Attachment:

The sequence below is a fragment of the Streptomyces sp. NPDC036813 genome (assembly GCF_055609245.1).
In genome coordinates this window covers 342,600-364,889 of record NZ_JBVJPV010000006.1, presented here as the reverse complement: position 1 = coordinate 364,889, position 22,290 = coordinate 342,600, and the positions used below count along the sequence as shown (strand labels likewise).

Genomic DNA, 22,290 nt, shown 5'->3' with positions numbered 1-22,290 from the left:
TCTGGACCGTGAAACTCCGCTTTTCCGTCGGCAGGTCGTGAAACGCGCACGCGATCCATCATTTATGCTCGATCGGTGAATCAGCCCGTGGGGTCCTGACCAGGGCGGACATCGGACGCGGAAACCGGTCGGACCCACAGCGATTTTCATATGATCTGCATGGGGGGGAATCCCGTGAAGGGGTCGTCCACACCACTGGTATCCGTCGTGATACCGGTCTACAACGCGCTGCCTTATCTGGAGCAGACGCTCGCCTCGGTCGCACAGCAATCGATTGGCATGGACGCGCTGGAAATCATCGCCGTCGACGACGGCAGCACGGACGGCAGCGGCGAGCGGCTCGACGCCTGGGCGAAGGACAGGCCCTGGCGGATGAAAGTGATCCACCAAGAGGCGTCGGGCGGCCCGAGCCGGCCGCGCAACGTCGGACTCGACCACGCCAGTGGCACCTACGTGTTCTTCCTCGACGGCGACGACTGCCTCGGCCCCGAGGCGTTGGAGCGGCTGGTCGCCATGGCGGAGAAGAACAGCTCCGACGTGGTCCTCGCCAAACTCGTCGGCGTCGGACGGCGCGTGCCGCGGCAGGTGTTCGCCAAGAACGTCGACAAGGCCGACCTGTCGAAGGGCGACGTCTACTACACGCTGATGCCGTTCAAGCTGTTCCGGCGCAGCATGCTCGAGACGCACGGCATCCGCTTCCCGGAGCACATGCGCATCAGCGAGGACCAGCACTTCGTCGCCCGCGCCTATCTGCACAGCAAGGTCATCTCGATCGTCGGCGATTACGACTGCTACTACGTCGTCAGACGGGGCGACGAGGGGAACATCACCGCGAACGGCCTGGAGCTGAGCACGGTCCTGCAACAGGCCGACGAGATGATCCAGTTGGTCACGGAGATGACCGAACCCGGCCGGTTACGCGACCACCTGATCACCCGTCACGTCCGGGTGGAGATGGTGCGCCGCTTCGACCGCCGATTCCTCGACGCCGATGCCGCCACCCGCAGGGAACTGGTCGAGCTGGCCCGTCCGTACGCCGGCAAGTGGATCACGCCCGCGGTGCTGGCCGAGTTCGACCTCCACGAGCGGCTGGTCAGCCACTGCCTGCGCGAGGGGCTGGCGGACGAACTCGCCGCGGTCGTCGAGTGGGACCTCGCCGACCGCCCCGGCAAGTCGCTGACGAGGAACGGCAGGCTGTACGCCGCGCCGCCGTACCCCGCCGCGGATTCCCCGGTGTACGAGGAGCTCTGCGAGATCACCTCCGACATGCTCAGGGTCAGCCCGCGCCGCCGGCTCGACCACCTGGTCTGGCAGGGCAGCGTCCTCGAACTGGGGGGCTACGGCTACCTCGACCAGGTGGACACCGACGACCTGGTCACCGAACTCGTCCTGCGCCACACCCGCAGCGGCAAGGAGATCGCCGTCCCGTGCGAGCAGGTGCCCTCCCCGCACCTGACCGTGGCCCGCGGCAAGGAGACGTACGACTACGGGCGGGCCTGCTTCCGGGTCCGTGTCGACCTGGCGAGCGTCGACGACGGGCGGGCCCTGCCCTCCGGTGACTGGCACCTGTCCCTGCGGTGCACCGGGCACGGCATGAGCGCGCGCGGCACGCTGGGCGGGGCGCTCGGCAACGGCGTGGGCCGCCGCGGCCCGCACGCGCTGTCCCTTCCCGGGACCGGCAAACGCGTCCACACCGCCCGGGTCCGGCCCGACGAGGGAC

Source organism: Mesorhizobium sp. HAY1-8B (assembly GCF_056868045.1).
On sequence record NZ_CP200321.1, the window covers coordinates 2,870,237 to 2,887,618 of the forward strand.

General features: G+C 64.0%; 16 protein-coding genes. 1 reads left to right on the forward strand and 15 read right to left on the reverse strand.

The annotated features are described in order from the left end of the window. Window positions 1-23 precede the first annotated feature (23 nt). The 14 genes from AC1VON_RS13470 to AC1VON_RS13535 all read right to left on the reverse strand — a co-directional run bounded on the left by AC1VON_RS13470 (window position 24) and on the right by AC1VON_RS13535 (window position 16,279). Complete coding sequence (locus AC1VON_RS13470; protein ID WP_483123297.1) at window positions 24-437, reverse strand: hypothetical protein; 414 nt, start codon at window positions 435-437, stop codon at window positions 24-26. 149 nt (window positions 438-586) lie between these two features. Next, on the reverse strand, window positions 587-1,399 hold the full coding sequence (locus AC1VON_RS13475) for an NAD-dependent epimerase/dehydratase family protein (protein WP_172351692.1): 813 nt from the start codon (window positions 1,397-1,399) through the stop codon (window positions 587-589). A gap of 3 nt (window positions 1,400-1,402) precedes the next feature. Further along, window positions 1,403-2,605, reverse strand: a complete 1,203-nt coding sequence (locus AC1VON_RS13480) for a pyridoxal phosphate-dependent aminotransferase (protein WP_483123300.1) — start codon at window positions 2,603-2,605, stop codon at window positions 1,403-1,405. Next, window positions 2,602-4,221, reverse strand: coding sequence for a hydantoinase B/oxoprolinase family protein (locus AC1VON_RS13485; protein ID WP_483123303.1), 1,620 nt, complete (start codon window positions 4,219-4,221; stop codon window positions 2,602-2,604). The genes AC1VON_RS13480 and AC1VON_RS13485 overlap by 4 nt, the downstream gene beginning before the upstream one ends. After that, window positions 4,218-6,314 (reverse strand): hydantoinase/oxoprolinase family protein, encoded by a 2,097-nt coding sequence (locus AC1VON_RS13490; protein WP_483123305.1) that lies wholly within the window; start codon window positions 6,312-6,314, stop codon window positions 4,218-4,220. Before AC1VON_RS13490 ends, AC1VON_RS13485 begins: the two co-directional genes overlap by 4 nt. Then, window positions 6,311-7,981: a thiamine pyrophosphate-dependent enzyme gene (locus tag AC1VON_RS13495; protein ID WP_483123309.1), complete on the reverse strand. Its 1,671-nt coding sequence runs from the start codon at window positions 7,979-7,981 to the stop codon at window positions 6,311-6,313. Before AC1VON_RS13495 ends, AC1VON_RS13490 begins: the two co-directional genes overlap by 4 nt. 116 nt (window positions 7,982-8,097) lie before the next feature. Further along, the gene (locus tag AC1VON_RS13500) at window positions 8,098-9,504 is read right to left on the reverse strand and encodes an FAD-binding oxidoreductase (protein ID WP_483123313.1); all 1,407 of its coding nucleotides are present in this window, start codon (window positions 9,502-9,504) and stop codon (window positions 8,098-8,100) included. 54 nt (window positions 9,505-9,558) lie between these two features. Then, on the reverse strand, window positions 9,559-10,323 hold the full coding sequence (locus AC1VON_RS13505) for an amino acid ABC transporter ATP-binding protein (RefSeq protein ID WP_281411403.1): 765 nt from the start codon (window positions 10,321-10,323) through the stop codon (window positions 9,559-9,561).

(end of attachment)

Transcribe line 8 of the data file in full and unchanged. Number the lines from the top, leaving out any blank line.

The annotated features are described in order from the left end of the window. Window positions 1-23 precede the first annotated feature (23 nt). The 14 genes from AC1VON_RS13470 to AC1VON_RS13535 all read right to left on the reverse strand — a co-directional run bounded on the left by AC1VON_RS13470 (window position 24) and on the right by AC1VON_RS13535 (window position 16,279). Complete coding sequence (locus AC1VON_RS13470; protein ID WP_483123297.1) at window positions 24-437, reverse strand: hypothetical protein; 414 nt, start codon at window positions 435-437, stop codon at window positions 24-26. 149 nt (window positions 438-586) lie between these two features. Next, on the reverse strand, window positions 587-1,399 hold the full coding sequence (locus AC1VON_RS13475) for an NAD-dependent epimerase/dehydratase family protein (protein WP_172351692.1): 813 nt from the start codon (window positions 1,397-1,399) through the stop codon (window positions 587-589). A gap of 3 nt (window positions 1,400-1,402) precedes the next feature. Further along, window positions 1,403-2,605, reverse strand: a complete 1,203-nt coding sequence (locus AC1VON_RS13480) for a pyridoxal phosphate-dependent aminotransferase (protein WP_483123300.1) — start codon at window positions 2,603-2,605, stop codon at window positions 1,403-1,405. Next, window positions 2,602-4,221, reverse strand: coding sequence for a hydantoinase B/oxoprolinase family protein (locus AC1VON_RS13485; protein ID WP_483123303.1), 1,620 nt, complete (start codon window positions 4,219-4,221; stop codon window positions 2,602-2,604). The genes AC1VON_RS13480 and AC1VON_RS13485 overlap by 4 nt, the downstream gene beginning before the upstream one ends. After that, window positions 4,218-6,314 (reverse strand): hydantoinase/oxoprolinase family protein, encoded by a 2,097-nt coding sequence (locus AC1VON_RS13490; protein WP_483123305.1) that lies wholly within the window; start codon window positions 6,312-6,314, stop codon window positions 4,218-4,220. Before AC1VON_RS13490 ends, AC1VON_RS13485 begins: the two co-directional genes overlap by 4 nt. Then, window positions 6,311-7,981: a thiamine pyrophosphate-dependent enzyme gene (locus tag AC1VON_RS13495; protein ID WP_483123309.1), complete on the reverse strand. Its 1,671-nt coding sequence runs from the start codon at window positions 7,979-7,981 to the stop codon at window positions 6,311-6,313. Before AC1VON_RS13495 ends, AC1VON_RS13490 begins: the two co-directional genes overlap by 4 nt. 116 nt (window positions 7,982-8,097) lie before the next feature. Further along, the gene (locus tag AC1VON_RS13500) at window positions 8,098-9,504 is read right to left on the reverse strand and encodes an FAD-binding oxidoreductase (protein ID WP_483123313.1); all 1,407 of its coding nucleotides are present in this window, start codon (window positions 9,502-9,504) and stop codon (window positions 8,098-8,100) included. 54 nt (window positions 9,505-9,558) lie between these two features. Then, on the reverse strand, window positions 9,559-10,323 hold the full coding sequence (locus AC1VON_RS13505) for an amino acid ABC transporter ATP-binding protein (RefSeq protein ID WP_281411403.1): 765 nt from the start codon (window positions 10,321-10,323) through the stop codon (window positions 9,559-9,561).